Should States Invest in Universities That Violate Basic Rights?

Today, college and university students are facing a crisis involving their basic rights.

For decades, the highest courts of America have recognized that the Constitution broadly permits the freedom to express one’s opinions. However, this basic right that is absolutely fundamental to democracy is under attack. The right to free speech is the first and most fundamental civil liberty. It enables us to engage in social discourse and provide input on government decisions. No society that compromises free speech will ever be truly free.

The thesis of this article is simple. Lawful expression ought to be protected on college and university campuses that receive state funding.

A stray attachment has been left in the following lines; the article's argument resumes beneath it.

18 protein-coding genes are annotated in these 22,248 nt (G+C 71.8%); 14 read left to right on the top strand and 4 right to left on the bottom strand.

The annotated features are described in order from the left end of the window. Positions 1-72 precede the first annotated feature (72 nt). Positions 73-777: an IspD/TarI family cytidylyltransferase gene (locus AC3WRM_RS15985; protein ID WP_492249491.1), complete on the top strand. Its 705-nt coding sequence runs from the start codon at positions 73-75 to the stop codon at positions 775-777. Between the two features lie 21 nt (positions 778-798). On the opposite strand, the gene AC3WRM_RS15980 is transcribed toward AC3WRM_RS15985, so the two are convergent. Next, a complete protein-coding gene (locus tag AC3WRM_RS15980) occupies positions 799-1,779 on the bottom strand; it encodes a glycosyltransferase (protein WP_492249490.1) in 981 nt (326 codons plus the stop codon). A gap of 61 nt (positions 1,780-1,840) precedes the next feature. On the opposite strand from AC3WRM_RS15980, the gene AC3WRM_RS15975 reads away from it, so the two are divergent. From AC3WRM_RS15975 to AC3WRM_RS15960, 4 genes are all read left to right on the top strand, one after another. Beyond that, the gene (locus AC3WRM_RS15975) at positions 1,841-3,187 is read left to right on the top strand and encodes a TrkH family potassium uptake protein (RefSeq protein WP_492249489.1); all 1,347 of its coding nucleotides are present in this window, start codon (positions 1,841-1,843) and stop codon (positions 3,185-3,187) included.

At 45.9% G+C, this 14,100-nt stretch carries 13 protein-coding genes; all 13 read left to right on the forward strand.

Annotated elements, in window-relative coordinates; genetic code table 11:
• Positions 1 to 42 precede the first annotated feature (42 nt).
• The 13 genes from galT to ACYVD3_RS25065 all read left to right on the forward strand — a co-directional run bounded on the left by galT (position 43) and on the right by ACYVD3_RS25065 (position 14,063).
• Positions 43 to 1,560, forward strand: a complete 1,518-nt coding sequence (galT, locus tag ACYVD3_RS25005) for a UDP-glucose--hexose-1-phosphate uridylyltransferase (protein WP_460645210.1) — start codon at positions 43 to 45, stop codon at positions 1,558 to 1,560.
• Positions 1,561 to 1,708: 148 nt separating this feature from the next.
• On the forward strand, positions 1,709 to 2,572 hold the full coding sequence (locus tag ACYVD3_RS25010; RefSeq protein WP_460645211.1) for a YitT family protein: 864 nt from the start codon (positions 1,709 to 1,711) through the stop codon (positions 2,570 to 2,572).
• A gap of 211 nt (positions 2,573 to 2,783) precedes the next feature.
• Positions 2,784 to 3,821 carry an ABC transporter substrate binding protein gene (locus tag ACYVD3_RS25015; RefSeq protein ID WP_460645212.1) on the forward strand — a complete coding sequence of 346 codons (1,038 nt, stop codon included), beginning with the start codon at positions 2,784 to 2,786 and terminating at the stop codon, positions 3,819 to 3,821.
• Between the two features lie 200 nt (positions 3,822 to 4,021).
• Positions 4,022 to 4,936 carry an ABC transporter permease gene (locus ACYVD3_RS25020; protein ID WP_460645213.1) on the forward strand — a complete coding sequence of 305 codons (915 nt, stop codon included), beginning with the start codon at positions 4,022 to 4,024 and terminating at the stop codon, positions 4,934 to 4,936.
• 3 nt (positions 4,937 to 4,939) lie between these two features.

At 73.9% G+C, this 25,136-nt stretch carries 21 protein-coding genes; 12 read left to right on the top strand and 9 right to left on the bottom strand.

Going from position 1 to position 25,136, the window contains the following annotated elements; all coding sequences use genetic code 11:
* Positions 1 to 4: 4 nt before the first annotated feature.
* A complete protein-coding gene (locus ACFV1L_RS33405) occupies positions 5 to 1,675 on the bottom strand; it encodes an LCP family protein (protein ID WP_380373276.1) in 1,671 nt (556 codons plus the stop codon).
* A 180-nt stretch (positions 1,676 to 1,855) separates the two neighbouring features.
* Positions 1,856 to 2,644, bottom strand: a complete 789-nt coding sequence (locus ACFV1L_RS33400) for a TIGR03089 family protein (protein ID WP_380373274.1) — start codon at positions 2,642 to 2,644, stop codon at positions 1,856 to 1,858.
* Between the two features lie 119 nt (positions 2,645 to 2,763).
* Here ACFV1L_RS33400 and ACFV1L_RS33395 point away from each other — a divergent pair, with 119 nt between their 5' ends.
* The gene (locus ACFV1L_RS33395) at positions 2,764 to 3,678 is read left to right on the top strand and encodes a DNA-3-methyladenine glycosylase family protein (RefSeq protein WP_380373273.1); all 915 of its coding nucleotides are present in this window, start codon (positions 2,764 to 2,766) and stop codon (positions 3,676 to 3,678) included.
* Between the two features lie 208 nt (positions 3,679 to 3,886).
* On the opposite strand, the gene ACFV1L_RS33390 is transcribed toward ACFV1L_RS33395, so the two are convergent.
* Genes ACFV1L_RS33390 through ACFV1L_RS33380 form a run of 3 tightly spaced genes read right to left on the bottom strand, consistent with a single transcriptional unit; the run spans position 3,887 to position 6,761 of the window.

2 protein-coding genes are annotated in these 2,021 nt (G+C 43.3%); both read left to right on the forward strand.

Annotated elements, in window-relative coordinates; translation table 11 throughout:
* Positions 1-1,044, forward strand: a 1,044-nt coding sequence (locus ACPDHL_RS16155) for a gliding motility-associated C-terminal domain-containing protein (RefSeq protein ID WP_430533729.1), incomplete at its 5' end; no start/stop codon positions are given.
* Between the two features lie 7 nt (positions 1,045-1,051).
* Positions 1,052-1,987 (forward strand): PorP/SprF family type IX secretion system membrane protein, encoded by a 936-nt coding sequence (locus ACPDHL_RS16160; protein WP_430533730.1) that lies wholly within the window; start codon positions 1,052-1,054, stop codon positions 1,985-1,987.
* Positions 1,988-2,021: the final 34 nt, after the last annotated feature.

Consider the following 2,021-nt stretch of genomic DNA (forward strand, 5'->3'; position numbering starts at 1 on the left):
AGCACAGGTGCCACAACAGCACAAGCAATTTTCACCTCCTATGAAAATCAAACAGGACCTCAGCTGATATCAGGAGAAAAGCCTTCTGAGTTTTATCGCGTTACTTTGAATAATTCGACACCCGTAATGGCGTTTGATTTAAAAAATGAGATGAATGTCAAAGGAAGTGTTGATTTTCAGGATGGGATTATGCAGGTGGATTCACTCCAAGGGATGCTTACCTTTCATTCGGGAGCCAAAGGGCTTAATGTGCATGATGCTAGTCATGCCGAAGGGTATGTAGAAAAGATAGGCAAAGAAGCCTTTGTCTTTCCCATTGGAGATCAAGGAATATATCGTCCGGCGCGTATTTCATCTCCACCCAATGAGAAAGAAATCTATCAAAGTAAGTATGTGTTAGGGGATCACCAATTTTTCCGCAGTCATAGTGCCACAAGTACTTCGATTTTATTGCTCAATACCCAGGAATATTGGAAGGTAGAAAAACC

The Supreme Court has constantly upheld the basic principle: “It is axiomatic that the government may not regulate speech based on its substantive content or the message it conveys.” Rosenberger v. Rector and Visitors of University of Virginia, 515 U.S. 819, 828 (1995). In other words, government agencies are not allowed to restrict what a person says. The only proper restrictions are on how a person expresses their opinion. If students are allowed to post to a public bulletin board, all student communications regardless of content or viewpoint must be allowed.

These prohibited restrictions are called ‘content-based restrictions’ because they control the content of what a person says. Federal courts have not minced words when condemning this type of restriction, explicitly holding that “Content-based restrictions are presumptively invalid.” Roberts v. Haragan, 346 F.Supp.2d 853, 867 (ND Tex. 2004). According to the ACLU, “The First Amendment to the Constitution protects speech no matter how offensive its content. Restrictions on speech by public colleges and universities amount to government censorship, in violation of the Constitution.” Countless federal cases have held that only restrictions that pass the highest standards of scrutiny are permitted.